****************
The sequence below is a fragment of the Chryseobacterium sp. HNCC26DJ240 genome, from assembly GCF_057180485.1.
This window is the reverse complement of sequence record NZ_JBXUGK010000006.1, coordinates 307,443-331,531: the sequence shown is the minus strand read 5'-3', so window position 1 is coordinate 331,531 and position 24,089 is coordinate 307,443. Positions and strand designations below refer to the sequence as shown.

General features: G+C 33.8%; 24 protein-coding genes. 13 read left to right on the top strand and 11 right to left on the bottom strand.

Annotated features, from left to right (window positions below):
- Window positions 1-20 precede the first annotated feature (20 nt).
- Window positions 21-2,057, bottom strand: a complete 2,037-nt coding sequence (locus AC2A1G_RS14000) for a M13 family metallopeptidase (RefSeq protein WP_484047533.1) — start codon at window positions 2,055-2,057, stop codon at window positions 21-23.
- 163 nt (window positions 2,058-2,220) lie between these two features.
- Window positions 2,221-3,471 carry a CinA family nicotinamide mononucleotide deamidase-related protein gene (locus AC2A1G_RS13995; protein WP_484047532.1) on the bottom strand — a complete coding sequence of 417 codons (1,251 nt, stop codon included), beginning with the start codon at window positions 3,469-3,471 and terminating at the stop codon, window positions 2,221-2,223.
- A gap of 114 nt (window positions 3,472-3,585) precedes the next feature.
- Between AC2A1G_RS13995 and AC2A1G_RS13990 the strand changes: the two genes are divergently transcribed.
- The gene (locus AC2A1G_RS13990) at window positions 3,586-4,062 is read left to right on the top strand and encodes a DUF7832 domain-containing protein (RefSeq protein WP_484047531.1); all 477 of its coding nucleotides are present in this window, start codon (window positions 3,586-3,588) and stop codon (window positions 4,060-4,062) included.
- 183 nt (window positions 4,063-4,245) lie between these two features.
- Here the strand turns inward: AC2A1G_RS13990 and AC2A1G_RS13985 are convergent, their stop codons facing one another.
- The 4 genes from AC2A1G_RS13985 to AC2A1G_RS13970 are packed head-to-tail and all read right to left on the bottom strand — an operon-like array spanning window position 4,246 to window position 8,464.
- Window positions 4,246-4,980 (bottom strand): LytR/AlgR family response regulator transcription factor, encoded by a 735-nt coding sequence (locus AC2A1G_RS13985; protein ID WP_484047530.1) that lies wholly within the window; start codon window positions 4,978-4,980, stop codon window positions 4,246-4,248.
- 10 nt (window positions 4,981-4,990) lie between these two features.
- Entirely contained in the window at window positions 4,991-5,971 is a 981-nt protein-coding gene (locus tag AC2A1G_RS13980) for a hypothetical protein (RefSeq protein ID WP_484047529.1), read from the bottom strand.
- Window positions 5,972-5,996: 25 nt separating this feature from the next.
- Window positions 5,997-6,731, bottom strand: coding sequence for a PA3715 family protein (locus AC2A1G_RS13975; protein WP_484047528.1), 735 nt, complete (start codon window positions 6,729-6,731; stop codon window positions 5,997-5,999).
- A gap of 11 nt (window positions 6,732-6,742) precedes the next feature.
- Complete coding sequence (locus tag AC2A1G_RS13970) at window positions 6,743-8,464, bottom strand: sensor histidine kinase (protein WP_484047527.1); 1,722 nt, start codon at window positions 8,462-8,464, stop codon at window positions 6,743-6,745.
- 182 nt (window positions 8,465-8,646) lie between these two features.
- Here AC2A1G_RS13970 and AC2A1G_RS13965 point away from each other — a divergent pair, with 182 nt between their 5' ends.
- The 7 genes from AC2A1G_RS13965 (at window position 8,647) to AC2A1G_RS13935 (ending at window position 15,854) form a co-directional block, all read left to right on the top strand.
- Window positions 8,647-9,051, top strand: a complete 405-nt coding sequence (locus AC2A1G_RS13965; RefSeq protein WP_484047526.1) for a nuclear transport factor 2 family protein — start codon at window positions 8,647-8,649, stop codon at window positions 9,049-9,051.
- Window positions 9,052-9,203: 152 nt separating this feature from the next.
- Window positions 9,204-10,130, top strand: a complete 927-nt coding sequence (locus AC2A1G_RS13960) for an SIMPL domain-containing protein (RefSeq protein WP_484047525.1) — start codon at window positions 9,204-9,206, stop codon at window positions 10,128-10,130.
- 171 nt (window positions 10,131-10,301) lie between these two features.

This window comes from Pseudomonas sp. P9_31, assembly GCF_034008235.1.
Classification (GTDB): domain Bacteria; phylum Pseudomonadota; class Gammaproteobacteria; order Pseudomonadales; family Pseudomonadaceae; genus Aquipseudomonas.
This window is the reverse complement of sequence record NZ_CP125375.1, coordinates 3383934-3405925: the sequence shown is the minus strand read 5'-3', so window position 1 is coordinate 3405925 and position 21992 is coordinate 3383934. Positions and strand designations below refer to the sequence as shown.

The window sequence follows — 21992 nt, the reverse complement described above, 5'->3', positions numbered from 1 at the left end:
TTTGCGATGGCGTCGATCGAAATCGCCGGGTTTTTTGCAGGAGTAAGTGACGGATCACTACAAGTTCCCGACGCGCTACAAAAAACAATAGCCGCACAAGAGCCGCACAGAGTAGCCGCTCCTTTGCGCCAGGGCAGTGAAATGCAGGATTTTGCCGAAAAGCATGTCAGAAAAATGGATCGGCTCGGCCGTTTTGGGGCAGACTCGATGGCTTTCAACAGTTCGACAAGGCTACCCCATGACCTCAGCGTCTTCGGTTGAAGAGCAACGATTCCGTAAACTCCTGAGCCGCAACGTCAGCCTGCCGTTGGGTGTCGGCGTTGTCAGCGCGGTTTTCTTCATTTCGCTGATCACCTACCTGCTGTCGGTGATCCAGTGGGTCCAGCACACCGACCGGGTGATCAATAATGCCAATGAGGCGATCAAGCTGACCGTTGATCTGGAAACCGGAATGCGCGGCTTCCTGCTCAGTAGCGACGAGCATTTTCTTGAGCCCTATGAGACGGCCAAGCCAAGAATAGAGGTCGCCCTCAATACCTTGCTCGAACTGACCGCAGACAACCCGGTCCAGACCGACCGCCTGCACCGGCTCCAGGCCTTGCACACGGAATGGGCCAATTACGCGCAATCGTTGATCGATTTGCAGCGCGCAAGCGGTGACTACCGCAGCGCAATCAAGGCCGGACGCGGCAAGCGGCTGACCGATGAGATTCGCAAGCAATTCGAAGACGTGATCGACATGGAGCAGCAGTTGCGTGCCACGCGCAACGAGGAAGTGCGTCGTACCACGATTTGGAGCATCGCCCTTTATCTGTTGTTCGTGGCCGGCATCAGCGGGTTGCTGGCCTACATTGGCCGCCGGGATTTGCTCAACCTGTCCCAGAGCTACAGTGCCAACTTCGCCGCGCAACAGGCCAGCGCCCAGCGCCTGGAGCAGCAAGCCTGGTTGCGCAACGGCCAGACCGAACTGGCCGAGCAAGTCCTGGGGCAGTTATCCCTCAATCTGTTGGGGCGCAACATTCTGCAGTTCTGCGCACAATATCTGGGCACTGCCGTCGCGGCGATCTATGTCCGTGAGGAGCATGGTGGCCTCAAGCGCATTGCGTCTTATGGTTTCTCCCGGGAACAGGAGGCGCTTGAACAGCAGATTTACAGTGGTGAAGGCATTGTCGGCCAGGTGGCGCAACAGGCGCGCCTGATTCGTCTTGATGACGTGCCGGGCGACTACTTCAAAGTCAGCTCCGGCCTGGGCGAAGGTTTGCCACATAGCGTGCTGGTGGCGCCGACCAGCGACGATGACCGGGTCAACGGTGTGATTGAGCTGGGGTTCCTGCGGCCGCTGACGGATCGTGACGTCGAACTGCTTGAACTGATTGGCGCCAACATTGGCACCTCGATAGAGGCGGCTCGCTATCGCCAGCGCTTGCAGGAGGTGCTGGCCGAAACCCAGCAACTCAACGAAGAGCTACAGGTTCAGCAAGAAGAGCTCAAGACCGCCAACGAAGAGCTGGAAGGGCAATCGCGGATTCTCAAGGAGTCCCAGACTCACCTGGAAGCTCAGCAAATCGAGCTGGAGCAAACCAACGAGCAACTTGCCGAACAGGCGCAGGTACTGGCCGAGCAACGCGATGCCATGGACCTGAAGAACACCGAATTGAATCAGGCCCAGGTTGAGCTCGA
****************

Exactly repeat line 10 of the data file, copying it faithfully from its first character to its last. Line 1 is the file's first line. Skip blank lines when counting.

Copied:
- Between AC2A1G_RS13995 and AC2A1G_RS13990 the strand changes: the two genes are divergently transcribed.